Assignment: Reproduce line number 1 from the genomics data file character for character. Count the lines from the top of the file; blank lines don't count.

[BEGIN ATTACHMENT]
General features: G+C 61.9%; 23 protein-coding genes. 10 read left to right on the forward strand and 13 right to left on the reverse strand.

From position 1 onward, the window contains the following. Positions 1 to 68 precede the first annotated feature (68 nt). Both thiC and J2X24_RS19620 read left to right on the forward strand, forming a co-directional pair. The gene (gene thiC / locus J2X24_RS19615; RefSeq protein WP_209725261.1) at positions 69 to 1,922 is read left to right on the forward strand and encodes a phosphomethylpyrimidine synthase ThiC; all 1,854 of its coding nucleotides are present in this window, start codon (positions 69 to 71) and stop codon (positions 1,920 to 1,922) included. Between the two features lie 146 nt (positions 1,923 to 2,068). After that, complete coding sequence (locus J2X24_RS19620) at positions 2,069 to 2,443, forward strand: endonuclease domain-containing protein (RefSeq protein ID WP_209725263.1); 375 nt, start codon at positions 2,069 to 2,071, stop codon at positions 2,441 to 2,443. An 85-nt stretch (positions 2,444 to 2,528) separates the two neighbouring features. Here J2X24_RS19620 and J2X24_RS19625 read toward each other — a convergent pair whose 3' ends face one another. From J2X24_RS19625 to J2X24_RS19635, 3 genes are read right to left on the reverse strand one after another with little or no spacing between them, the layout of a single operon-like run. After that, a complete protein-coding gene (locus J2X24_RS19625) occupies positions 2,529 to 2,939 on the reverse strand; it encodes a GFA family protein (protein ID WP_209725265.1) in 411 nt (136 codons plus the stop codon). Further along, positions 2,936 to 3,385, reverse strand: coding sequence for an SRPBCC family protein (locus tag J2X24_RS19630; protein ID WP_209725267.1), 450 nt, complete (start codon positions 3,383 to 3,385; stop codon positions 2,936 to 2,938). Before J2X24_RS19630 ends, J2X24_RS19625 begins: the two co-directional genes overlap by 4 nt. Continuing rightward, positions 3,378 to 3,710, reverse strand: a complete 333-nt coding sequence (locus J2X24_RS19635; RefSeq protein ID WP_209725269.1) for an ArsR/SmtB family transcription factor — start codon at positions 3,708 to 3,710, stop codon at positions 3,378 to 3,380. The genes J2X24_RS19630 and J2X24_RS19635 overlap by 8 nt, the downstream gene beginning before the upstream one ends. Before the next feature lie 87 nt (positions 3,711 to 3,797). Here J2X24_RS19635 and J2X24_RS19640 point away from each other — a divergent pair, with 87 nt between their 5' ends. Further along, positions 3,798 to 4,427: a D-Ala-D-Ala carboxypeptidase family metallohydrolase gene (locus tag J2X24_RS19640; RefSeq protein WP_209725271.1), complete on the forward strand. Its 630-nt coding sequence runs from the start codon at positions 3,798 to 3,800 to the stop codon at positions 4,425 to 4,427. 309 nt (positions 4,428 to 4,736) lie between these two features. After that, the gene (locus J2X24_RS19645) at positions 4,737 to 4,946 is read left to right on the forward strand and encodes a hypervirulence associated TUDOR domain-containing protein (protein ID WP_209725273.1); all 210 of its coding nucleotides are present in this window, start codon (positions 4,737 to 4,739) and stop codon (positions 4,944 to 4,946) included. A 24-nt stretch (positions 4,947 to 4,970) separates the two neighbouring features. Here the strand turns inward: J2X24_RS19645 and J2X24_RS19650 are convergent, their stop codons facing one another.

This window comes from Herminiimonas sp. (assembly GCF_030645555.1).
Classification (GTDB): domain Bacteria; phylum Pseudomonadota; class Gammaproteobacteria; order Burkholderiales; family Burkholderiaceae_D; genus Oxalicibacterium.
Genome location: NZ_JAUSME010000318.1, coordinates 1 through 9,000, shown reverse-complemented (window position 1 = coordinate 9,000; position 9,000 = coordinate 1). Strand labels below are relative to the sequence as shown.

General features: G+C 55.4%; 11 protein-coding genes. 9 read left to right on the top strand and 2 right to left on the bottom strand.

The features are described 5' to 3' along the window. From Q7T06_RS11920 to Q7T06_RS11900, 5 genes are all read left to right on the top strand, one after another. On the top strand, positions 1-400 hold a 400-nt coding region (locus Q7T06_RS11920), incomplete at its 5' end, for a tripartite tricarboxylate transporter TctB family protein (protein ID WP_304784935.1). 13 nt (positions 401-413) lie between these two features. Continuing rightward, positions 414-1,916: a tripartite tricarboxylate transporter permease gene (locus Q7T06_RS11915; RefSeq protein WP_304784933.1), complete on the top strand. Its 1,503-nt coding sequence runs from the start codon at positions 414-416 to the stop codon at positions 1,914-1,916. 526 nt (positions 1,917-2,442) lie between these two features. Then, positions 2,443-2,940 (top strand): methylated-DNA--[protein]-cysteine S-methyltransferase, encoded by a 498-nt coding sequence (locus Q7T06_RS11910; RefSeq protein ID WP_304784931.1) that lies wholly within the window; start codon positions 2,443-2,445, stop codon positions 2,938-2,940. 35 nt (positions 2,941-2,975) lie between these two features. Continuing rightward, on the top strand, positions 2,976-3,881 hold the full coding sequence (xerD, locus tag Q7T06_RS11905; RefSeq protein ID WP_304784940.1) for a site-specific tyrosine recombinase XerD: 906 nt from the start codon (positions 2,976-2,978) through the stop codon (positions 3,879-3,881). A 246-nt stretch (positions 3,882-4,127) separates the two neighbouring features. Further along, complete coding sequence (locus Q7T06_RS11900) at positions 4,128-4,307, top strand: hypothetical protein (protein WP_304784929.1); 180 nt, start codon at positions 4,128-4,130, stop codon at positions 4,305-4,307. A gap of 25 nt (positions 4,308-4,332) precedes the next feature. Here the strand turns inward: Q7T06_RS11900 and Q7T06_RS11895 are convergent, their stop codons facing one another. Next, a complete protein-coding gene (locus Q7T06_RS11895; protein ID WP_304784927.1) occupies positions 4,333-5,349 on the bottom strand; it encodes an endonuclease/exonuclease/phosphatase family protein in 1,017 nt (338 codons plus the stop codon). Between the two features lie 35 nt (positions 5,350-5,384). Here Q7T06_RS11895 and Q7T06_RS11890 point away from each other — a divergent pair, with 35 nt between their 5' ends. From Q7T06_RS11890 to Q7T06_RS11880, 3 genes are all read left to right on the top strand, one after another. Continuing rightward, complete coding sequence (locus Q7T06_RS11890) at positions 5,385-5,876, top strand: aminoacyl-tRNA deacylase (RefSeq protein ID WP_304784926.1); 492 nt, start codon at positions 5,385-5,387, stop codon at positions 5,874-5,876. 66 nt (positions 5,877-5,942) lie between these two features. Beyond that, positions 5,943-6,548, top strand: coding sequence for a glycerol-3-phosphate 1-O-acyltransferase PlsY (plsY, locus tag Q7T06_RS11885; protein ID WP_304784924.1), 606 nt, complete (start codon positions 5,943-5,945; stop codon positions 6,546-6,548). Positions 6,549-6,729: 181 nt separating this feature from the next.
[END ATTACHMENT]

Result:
General features: G+C 61.9%; 23 protein-coding genes. 10 read left to right on the forward strand and 13 right to left on the reverse strand.